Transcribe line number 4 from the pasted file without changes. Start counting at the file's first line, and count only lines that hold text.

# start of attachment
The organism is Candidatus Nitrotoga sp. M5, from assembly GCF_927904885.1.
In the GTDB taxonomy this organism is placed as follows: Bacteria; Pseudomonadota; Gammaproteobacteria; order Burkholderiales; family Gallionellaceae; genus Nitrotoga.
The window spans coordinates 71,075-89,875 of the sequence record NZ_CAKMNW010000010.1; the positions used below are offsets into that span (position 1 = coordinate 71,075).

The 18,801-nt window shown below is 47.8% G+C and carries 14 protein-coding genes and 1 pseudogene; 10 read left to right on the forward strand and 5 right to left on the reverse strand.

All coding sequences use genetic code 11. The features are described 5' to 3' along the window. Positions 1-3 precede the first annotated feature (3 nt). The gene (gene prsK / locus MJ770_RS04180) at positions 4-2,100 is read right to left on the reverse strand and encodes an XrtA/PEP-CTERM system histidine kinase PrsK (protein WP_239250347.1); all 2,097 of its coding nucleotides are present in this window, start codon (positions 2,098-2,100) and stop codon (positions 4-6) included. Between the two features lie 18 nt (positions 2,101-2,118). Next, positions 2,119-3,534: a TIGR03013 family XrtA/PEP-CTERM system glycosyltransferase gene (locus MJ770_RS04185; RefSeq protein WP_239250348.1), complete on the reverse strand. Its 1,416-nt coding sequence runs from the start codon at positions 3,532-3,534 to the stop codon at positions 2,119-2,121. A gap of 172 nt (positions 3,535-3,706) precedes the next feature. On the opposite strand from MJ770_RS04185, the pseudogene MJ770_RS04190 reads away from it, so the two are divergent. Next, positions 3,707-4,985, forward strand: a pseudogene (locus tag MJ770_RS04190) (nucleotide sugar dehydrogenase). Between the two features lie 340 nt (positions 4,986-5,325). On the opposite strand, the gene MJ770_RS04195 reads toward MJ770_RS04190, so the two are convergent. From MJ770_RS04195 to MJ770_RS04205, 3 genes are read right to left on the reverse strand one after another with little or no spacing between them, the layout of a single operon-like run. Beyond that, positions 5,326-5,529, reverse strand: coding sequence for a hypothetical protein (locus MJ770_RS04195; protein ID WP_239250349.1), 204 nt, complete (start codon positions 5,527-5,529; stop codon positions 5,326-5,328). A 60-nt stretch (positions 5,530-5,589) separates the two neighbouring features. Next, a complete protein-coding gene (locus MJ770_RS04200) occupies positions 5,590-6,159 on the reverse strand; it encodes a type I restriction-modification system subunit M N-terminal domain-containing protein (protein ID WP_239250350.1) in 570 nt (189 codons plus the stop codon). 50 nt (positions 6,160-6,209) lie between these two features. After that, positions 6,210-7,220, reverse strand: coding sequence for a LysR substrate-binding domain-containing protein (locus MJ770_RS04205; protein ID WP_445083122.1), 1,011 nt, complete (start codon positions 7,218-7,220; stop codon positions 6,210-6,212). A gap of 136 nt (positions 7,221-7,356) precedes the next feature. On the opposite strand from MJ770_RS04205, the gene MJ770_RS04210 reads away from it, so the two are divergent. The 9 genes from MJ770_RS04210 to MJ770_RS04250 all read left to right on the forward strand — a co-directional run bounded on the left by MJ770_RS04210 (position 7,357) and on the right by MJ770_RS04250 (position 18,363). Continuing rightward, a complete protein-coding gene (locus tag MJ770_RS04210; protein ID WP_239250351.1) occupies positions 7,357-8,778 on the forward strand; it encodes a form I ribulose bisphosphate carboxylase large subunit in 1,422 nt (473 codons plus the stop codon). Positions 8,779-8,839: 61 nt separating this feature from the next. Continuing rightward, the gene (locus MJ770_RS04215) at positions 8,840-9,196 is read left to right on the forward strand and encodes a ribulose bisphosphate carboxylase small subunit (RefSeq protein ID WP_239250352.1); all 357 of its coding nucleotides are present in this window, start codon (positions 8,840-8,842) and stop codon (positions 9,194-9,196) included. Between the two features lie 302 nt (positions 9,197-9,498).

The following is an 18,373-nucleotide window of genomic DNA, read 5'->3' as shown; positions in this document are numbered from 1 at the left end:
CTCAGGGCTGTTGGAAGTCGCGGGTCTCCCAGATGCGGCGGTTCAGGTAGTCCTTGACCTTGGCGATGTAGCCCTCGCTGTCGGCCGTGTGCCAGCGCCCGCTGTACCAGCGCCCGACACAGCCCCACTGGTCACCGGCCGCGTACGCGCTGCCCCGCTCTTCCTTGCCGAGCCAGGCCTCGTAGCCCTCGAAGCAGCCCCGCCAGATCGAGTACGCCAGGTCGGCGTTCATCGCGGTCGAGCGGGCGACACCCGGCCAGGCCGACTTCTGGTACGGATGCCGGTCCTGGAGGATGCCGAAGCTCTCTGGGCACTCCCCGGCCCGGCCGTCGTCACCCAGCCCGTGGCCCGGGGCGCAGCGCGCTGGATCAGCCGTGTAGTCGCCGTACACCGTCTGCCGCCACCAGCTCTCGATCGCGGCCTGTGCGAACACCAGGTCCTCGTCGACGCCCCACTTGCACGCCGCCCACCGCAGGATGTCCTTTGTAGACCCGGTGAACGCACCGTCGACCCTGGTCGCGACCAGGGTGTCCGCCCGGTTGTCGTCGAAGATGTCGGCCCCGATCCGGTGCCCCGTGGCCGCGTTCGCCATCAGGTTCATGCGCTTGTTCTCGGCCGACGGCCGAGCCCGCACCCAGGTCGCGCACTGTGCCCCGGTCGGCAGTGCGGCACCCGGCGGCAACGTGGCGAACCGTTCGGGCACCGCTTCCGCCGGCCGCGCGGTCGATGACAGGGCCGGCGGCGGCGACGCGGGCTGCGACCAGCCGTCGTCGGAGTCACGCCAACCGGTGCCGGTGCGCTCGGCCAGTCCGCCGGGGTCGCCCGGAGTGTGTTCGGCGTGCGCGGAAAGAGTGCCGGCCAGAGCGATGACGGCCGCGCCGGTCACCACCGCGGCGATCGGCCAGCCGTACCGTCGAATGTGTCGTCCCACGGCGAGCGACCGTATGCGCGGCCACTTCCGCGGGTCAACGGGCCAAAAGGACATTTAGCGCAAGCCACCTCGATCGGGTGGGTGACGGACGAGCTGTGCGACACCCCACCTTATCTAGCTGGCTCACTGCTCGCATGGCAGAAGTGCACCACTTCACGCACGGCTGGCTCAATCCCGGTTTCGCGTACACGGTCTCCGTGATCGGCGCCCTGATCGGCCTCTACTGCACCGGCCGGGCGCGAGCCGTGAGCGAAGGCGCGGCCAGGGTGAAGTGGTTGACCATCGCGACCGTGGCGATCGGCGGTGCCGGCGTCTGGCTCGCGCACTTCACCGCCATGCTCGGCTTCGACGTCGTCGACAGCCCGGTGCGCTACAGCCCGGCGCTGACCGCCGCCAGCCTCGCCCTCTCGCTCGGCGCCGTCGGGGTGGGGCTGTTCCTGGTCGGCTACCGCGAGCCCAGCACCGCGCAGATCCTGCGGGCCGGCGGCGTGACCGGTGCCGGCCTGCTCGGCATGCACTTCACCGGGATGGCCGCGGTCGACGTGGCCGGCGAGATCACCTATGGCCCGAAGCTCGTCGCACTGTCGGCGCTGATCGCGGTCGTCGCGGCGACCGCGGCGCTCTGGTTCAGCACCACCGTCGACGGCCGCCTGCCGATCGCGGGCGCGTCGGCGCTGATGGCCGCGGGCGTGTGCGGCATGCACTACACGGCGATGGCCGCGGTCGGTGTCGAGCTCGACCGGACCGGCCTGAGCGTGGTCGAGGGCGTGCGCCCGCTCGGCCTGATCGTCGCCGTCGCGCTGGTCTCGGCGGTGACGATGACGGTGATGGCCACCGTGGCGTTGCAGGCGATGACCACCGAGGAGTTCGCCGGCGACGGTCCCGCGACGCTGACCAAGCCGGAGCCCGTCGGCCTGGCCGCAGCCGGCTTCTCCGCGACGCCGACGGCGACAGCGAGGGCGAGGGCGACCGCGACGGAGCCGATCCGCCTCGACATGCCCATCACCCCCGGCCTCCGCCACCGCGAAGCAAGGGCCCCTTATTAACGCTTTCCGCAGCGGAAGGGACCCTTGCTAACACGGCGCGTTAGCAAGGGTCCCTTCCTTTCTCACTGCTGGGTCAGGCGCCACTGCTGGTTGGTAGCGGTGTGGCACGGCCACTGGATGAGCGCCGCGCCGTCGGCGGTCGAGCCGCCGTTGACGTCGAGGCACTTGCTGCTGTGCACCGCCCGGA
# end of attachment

The 18,801-nt window shown below is 47.8% G+C and carries 14 protein-coding genes and 1 pseudogene; 10 read left to right on the forward strand and 5 right to left on the reverse strand.